Leadership: Younger women lack self-confidence

Comparing the trust ratings of men and women, there is a big difference among those under 25 years old. It is very likely that these women are far more competent than they think, while male executives are cocky and assume they are more competent than they are. At age 40, confidence ratings merge.

Self-confidence generally increases with age. Surprisingly, men’s self-confidence declines over age 60, while women’s self-confidence increases. According to our data, men aged 25 to over 60 get only 8.5 percentage points of self-confidence. Women, on the other hand, receive 29 percentage points.

Men are more courageous in their applications

The results are consistent with other research showing that women are less likely to apply for a challenging job unless they are confident they meet most of the qualifications.

A man and a woman with identical qualifications who lack experience for a higher position come to different conclusions about preparation for promotion. The man is more inclined to assume that he can learn what he lacks in his new job. He says to himself, "I’m close enough." The woman tends to be more cautious and less willing to perform under these circumstances.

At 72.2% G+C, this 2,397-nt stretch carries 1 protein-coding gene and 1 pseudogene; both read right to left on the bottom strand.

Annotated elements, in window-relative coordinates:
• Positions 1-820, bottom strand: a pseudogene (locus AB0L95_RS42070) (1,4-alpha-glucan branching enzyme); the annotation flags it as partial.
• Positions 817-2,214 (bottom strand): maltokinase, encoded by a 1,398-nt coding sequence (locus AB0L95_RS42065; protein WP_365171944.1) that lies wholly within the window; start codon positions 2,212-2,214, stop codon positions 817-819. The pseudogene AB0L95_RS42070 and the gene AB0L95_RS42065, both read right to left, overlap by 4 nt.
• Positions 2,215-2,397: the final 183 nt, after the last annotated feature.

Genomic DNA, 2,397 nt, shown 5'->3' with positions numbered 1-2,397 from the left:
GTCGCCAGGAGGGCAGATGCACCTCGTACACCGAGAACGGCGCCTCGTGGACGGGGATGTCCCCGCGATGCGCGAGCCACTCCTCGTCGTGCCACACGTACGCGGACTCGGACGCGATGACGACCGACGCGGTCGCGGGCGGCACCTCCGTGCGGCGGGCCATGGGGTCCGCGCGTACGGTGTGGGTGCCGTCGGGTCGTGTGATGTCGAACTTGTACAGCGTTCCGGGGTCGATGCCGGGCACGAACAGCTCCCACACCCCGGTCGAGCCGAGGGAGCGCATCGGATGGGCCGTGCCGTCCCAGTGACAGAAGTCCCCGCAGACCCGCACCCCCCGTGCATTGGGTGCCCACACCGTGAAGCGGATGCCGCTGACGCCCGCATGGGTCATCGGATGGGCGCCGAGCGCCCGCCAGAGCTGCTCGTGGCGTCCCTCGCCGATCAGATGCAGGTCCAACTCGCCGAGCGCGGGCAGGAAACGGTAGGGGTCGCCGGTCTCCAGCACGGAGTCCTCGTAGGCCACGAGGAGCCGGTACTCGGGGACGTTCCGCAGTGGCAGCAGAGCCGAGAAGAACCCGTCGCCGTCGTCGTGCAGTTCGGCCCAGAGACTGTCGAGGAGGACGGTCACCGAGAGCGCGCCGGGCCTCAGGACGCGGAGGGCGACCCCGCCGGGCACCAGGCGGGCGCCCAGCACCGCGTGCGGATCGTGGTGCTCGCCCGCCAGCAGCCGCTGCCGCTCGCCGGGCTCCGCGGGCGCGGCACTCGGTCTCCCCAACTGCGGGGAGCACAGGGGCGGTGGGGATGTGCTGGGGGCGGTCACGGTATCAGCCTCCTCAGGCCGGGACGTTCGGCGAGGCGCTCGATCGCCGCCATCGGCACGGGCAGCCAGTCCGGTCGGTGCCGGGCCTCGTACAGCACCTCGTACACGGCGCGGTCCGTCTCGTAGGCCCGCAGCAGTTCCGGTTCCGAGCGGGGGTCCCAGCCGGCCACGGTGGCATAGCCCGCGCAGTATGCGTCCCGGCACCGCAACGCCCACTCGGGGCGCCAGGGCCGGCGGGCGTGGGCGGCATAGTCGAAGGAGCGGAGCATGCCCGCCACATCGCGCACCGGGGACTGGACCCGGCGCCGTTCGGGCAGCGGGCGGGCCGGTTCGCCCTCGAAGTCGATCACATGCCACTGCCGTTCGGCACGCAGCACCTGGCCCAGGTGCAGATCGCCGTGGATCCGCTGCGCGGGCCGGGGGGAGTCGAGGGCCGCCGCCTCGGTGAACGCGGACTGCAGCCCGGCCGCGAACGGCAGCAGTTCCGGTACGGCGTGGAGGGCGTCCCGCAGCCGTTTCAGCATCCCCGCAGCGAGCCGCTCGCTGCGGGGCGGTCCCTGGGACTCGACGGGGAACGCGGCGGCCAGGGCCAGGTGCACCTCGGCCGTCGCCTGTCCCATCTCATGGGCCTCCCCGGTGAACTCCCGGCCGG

It is possible that this lower level of self-confidence at a younger age motivates women to take more initiative, be more resilient, and be more open to feedback from others, making them more effective leaders in the long run.

Recommendations for action for company leaders

What are the consequences of these findings for company management?? Managers must examine what stands in the way of promoting women in their organizations. Obviously, the unconscious tendency that women do not belong in management positions plays a major role. It is imperative that organizations change their hiring and promotion decisions and ensure that eligible women are given serious consideration.

Those who make these decisions need to pause and ask, "Are we succumbing to unconscious bias?? nods automatically to a man, although there is an equally competent woman?" As the data show, organizations need to do more to encourage women. Managers can assure their competence and encourage them to seek promotions earlier in their careers.

Prof. Dr. Claudia Hilker teaches marketing at Fresenius University of Applied Sciences. As owner of Hilker Consulting, she accompanies companies with strategy consulting, workshops, and as a supervisory and advisory board member. She also heads the Academy for Digitalization, which offers advanced training in digital transformation with innovation and change management. As an author, she writes marketing reference books – the current book is called: Digital Marketing Guide. As a speaker, she speaks at events about digitization, marketing and innovations. Their qualified team ensures the implementation of the services, z.B. Content marketing, social media and marketing automation.